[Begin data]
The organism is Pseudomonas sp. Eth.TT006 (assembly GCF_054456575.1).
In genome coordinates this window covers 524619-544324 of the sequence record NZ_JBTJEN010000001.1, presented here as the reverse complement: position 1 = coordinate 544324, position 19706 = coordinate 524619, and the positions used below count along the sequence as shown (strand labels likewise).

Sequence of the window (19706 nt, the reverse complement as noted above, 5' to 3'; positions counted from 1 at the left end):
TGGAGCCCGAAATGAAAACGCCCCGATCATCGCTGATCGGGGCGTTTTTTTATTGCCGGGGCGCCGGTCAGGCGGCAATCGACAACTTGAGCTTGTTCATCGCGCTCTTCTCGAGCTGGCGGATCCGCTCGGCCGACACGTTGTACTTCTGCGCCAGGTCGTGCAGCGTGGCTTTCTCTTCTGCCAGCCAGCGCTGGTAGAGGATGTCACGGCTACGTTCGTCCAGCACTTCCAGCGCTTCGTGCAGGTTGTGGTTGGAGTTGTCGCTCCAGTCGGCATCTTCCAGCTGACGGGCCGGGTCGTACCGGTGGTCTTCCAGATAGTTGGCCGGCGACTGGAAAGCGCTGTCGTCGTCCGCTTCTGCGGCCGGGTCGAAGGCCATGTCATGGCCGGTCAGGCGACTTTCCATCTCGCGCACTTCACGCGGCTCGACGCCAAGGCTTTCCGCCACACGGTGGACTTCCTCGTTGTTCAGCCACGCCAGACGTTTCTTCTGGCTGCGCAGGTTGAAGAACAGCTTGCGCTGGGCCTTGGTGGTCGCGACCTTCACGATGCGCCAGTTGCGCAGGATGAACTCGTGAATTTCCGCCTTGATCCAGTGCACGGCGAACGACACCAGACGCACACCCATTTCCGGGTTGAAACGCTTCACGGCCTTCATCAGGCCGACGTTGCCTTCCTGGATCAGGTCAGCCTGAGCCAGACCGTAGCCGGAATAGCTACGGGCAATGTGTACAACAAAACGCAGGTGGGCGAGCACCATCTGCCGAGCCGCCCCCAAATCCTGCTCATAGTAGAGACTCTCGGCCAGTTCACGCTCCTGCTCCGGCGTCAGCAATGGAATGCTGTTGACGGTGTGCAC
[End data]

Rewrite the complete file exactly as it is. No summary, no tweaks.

The organism is Pseudomonas sp. Eth.TT006 (assembly GCF_054456575.1).
In genome coordinates this window covers 524619-544324 of the sequence record NZ_JBTJEN010000001.1, presented here as the reverse complement: position 1 = coordinate 544324, position 19706 = coordinate 524619, and the positions used below count along the sequence as shown (strand labels likewise).

Sequence of the window (19706 nt, the reverse complement as noted above, 5' to 3'; positions counted from 1 at the left end):
TGGAGCCCGAAATGAAAACGCCCCGATCATCGCTGATCGGGGCGTTTTTTTATTGCCGGGGCGCCGGTCAGGCGGCAATCGACAACTTGAGCTTGTTCATCGCGCTCTTCTCGAGCTGGCGGATCCGCTCGGCCGACACGTTGTACTTCTGCGCCAGGTCGTGCAGCGTGGCTTTCTCTTCTGCCAGCCAGCGCTGGTAGAGGATGTCACGGCTACGTTCGTCCAGCACTTCCAGCGCTTCGTGCAGGTTGTGGTTGGAGTTGTCGCTCCAGTCGGCATCTTCCAGCTGACGGGCCGGGTCGTACCGGTGGTCTTCCAGATAGTTGGCCGGCGACTGGAAAGCGCTGTCGTCGTCCGCTTCTGCGGCCGGGTCGAAGGCCATGTCATGGCCGGTCAGGCGACTTTCCATCTCGCGCACTTCACGCGGCTCGACGCCAAGGCTTTCCGCCACACGGTGGACTTCCTCGTTGTTCAGCCACGCCAGACGTTTCTTCTGGCTGCGCAGGTTGAAGAACAGCTTGCGCTGGGCCTTGGTGGTCGCGACCTTCACGATGCGCCAGTTGCGCAGGATGAACTCGTGAATTTCCGCCTTGATCCAGTGCACGGCGAACGACACCAGACGCACACCCATTTCCGGGTTGAAACGCTTCACGGCCTTCATCAGGCCGACGTTGCCTTCCTGGATCAGGTCAGCCTGAGCCAGACCGTAGCCGGAATAGCTACGGGCAATGTGTACAACAAAACGCAGGTGGGCGAGCACCATCTGCCGAGCCGCCCCCAAATCCTGCTCATAGTAGAGACTCTCGGCCAGTTCACGCTCCTGCTCCGGCGTCAGCAATGGAATGCTGTTGACGGTGTGCAC